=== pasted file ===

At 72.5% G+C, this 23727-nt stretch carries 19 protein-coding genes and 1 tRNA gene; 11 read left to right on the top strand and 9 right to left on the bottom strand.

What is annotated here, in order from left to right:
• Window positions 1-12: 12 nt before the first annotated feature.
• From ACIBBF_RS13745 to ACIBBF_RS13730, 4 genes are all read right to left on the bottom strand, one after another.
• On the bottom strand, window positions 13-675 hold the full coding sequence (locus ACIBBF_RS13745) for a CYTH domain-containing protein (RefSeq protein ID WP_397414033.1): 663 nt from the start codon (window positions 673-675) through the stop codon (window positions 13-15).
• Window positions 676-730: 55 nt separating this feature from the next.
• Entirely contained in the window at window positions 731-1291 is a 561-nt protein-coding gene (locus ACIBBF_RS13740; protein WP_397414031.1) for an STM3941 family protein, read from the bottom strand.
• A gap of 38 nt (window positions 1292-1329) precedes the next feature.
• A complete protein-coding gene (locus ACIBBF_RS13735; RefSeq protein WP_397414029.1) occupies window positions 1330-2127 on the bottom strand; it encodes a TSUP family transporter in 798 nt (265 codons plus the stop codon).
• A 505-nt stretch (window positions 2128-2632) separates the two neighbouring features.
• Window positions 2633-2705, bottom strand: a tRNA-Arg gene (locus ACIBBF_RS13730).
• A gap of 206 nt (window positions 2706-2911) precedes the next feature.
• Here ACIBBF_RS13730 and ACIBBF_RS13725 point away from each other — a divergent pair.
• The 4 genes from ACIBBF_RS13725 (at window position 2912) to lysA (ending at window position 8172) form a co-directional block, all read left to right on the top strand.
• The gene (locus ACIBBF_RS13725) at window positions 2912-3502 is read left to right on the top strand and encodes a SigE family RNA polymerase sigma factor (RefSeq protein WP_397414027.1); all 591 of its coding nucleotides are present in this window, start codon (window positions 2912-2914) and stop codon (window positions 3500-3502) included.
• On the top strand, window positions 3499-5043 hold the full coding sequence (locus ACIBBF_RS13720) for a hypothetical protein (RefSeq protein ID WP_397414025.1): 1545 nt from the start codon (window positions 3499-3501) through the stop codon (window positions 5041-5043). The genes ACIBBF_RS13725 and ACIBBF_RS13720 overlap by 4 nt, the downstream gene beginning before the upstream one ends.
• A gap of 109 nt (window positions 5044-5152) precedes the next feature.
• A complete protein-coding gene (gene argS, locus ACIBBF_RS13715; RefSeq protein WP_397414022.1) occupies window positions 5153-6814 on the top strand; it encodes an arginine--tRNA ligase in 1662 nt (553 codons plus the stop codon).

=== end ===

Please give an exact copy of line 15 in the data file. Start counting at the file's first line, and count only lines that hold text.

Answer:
• The gene (locus ACIBBF_RS13725) at window positions 2912-3502 is read left to right on the top strand and encodes a SigE family RNA polymerase sigma factor (RefSeq protein WP_397414027.1); all 591 of its coding nucleotides are present in this window, start codon (window positions 2912-2914) and stop codon (window positions 3500-3502) included.